When we first wrote about the Open Philanthropy Project—a now-independent outfit created by GiveWell and the foundation of Facebook co-founder Dustin Moskovitz and his spouse Cari Tuna, who remain its principal backers—it was taking a highly deliberative approach to developing its funding methodology. Over the course of several years, OPP laid out its focus areas and the core principles that would guide grantmaking in those areas.
Scientific research was among the funding priorities that OPP embraced early on, but it also gave itself a long runway to figure out its approach, here. It's no easy thing to determine where new private funding can make the biggest contribution when it comes to science research, a field dominated by big government and industry players.
It wasn't until last year that OPP's funding in science and health came into focus. One of its moves was to ask the NIH for promising projects that it had to turn away, a handful of which received significant funding from OPP. All told, OPP made over $30 million in recommendations for grants for scientific research in 2017, some of which overlapped with its other funding priorities, such as global health.
While OPP describes itself as being in an exploratory process in regard to scientific research, the grants that it's recommended in the past six months offer important hints about its emerging interests. These include $3 million to the MIT Synthetic Neurobiology Group for work that OPP hopes could have "dramatic implications for a variety of sub-fields within brain research." Another $3 million went out to Beth Israel Deaconess Medical Center for a clinical trial of a severe sepsis therapy. Two other big research grants last year—for $6.4 million and $5 million—were recommended for work, respectively, on a canine anticancer vaccine and to support research on the "basic biology of aging-related diseases and impairment."
But the single biggest grant that OPP has recommended so far in this emerging funding portfolio has been $11.3 million for health science research into what may seem a fairly pedestrian disease—the flu.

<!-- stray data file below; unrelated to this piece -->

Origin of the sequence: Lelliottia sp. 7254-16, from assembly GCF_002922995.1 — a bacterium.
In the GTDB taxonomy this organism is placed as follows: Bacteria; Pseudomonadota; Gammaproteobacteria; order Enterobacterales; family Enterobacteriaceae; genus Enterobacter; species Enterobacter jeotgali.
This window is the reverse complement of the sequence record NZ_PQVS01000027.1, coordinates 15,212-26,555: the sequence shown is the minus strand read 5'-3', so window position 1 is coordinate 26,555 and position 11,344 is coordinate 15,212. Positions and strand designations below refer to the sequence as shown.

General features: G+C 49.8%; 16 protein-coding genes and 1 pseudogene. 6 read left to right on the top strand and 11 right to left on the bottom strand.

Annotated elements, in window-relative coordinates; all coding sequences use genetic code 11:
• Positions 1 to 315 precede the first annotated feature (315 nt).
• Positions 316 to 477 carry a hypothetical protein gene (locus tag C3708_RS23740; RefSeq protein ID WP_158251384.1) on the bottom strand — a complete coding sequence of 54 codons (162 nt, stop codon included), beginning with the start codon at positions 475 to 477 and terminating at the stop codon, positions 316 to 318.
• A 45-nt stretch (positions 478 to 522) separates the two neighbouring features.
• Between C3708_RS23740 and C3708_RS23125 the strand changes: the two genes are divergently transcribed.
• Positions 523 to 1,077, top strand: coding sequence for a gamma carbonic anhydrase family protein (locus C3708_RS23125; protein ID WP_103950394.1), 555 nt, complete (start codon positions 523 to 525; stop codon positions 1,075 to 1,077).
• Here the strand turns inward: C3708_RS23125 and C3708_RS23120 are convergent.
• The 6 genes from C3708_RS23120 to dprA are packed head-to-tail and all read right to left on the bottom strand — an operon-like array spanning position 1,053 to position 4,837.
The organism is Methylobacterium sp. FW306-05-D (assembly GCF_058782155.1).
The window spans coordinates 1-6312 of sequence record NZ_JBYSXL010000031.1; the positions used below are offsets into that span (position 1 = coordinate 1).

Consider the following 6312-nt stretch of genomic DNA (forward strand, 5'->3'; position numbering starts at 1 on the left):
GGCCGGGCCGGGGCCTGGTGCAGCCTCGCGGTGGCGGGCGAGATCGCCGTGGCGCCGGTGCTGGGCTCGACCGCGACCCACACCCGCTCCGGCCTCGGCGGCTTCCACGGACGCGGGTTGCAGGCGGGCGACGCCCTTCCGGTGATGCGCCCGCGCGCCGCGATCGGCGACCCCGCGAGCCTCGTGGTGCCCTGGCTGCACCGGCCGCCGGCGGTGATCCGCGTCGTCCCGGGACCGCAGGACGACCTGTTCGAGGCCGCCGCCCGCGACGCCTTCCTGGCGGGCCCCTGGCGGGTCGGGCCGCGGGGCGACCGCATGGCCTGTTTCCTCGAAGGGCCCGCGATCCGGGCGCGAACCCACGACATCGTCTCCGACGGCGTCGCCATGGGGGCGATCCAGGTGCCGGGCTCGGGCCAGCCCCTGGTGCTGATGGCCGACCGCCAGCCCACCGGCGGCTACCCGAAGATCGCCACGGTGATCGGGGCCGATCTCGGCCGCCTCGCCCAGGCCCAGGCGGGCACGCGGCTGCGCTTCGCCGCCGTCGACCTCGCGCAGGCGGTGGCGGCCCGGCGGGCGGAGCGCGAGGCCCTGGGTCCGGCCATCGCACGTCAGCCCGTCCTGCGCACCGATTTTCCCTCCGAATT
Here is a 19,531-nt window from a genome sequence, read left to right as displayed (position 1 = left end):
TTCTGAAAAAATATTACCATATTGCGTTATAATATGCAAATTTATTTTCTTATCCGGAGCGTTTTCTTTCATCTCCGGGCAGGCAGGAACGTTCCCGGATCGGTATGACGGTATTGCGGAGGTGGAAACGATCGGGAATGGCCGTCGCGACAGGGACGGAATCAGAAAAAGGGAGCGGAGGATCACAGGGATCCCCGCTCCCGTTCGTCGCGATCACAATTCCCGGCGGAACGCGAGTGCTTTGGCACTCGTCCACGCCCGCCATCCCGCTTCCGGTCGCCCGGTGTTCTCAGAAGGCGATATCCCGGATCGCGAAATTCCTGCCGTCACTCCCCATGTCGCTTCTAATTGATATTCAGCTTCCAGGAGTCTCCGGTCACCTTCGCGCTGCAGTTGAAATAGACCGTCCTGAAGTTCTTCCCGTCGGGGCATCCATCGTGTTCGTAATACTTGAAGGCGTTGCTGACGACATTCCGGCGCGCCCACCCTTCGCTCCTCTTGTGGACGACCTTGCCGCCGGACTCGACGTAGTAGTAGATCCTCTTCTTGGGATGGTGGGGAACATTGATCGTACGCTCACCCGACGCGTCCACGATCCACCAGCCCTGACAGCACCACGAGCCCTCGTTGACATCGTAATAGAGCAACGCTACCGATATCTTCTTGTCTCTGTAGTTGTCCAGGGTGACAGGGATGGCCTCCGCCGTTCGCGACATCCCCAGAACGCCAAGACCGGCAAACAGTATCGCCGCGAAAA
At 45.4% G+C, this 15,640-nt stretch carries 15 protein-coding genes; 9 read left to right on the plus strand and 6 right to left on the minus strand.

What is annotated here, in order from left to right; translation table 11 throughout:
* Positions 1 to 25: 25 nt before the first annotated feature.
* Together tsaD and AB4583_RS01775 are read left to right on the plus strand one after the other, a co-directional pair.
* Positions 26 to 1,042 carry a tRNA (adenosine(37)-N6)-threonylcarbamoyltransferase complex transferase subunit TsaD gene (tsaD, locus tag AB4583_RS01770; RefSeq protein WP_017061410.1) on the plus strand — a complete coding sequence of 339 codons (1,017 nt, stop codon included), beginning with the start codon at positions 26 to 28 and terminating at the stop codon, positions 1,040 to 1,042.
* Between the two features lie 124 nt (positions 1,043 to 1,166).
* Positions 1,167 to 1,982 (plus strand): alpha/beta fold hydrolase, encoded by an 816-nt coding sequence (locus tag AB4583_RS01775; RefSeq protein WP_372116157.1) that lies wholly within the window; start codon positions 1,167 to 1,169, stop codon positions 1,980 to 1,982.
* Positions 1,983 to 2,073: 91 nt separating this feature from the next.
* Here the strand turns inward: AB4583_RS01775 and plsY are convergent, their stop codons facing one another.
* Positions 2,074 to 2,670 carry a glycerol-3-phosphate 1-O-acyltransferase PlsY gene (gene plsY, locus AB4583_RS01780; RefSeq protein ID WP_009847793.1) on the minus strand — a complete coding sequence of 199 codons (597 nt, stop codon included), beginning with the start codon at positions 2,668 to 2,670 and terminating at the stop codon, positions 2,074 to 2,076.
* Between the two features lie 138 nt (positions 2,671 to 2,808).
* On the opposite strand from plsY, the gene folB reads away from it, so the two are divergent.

The grant went to the Institute for Protein Design at the University of Washington, to fund the development of a universal flu vaccine. The institute is developing new tools to engineer proteins that can be used not only to make a better flu vaccine, but also to create medicines for other diseases, as well as new diagnostics and biomaterials. The new grant money will accelerate their research into the basic science as well as the hoped-for universal flu vaccine.
But why did the OPP choose to fund flu research when there are so many other dreadful and exotic health problems? On closer examination, the flu matches several of the OPP's key stated aims: fund areas that affect lots of people, that may be somewhat neglected in by other funders, and contain a substantial element of fundamental science.
The flu definitely fits these criteria. Every year, the country's epidemiologists must make an educated guess as to which flu virus subtype (they have names like H1N1, H2N2, and H5N1) will dominate the coming winter's flu season. That prediction determines which vaccines will be manufactured in bulk and distributed throughout the country. But sometimes, they guess wrongly, and even the people who take the time get a shot are not well protected from the bug that's going around that winter.
For most people, a case of the flu falls somewhere between the lousy and the miserable, but for some patients, including older folks or others with weakened immune systems, it can be deadly. A hundred years ago, the Spanish flu killed 500 million people around the world—one out of every three people on the planet at the time. The Spanish flu is still around, by the way, but now, it's known as the H1N1 subtype.
The 2017-2018 flu season was one of the worst in recent years, along with pneumonia that killed some 4,000 people each week during its peak. That represented one in 10 American deaths during the period.
A universal flu vaccine of the sort envisioned by the Institute for Protein Design could dramatically reduce illness and death, both by reducing the potential for forecasting errors, but also because the new vaccine is expected to provide protection against the flu for five years, not just a single year, as is the case with the current shots.